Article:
GLUT stands for OpenGL Utility Toolkit. Mark J. Kilgard implemented it to enable the construction of OpenGL applications that are truly window system independent. Thanks to GLUT, we can write applications without having to learn about X windows or Microsoft’s own window system. Kilgard implemented the version for X windows, and later Nate Robins ported it to Microsoft Windows. Thanks to both, you did a great job.
With GLUT you can open a window for OpenGL rendering with 5 lines of code! Another 3 or 4 lines and you can a keyboard and mouse with your application. GLUT really makes things simple, hence it is very usefull to learn and to build small applications. Although GLUT is not being maintained anymore it still serves its purpose.
The GLUT distribution comes with lots and lots of examples so after you read through the basics in here you’ll have plenty of material to go on. Check out the GLUTs page.
In this tutorial I’ll introduce you to the basics of building an application using GLUT. This tutorial won’t introduce fancy visual effects in order to keep the code as simple as possible. I’ll use OpenGL 2.0 since it is much simpler and avoids complicating the core subject of the tutorial: GLUT.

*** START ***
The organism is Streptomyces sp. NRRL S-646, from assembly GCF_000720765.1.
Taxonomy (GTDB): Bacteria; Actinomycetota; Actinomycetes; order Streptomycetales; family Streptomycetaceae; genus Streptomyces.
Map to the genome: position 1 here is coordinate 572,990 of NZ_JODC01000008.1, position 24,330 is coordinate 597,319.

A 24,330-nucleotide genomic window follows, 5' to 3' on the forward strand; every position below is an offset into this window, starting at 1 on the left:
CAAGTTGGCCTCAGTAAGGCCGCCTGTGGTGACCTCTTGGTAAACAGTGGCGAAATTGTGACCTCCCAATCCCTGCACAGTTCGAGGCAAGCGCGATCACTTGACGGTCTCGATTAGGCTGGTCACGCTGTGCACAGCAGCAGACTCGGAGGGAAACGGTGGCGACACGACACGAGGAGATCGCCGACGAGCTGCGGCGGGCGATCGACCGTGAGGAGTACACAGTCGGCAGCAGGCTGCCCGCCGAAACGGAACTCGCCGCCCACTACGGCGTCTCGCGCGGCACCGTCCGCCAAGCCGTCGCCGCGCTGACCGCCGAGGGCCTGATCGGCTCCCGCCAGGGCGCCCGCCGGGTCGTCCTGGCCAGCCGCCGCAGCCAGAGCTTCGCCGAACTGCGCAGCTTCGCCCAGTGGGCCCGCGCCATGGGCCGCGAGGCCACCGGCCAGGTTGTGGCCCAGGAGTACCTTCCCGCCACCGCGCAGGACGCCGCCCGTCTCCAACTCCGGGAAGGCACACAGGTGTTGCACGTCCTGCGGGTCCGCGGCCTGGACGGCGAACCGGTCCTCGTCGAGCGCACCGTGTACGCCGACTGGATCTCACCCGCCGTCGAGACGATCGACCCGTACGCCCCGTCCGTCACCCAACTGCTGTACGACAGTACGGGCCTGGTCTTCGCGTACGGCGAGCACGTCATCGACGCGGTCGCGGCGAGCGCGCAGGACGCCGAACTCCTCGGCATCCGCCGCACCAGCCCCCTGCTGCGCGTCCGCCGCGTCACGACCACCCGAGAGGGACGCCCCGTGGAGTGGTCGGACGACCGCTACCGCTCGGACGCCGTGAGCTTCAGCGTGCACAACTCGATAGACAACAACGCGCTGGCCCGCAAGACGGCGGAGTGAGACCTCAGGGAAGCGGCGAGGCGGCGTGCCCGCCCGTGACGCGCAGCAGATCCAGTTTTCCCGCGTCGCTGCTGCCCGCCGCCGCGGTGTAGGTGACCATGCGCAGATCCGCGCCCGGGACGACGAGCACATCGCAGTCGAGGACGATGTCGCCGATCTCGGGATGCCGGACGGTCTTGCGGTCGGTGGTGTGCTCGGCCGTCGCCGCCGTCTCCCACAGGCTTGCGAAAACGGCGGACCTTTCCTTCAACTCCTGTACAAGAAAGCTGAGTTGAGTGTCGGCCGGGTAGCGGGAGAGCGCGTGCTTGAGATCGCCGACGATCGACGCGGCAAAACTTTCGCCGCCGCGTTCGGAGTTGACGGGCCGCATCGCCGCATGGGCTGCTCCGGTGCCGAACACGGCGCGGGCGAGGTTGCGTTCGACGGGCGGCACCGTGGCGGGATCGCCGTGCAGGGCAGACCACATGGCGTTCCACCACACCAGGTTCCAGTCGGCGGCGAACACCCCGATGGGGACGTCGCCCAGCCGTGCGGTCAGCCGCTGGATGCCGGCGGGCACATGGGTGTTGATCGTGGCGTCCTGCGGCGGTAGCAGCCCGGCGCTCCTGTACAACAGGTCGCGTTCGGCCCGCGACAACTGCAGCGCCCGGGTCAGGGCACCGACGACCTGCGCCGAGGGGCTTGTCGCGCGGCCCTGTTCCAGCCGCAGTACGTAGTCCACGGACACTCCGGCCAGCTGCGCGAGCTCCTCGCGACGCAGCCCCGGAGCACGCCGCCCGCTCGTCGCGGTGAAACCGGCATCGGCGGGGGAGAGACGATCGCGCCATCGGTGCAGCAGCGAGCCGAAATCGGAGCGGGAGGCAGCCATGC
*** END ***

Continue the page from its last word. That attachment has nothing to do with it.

There are open source versions of GLUT, such as freeGLUT and OpenGLUT. They all kept the API so 99.9% of what will be presented in this tutorial is still valid. Nonetheless these new versions do have some extensions that make it worth a try. Check out the extensions in freeGLUT here.
Please do comment if something is not completely clear. Your feedback is important.
- Moving the Camera I
- Advanced Keyboard
- Moving the Camera II
- The Code So Far
- Moving the Camera III
- The Code So Far II
Avoiding the Idle Func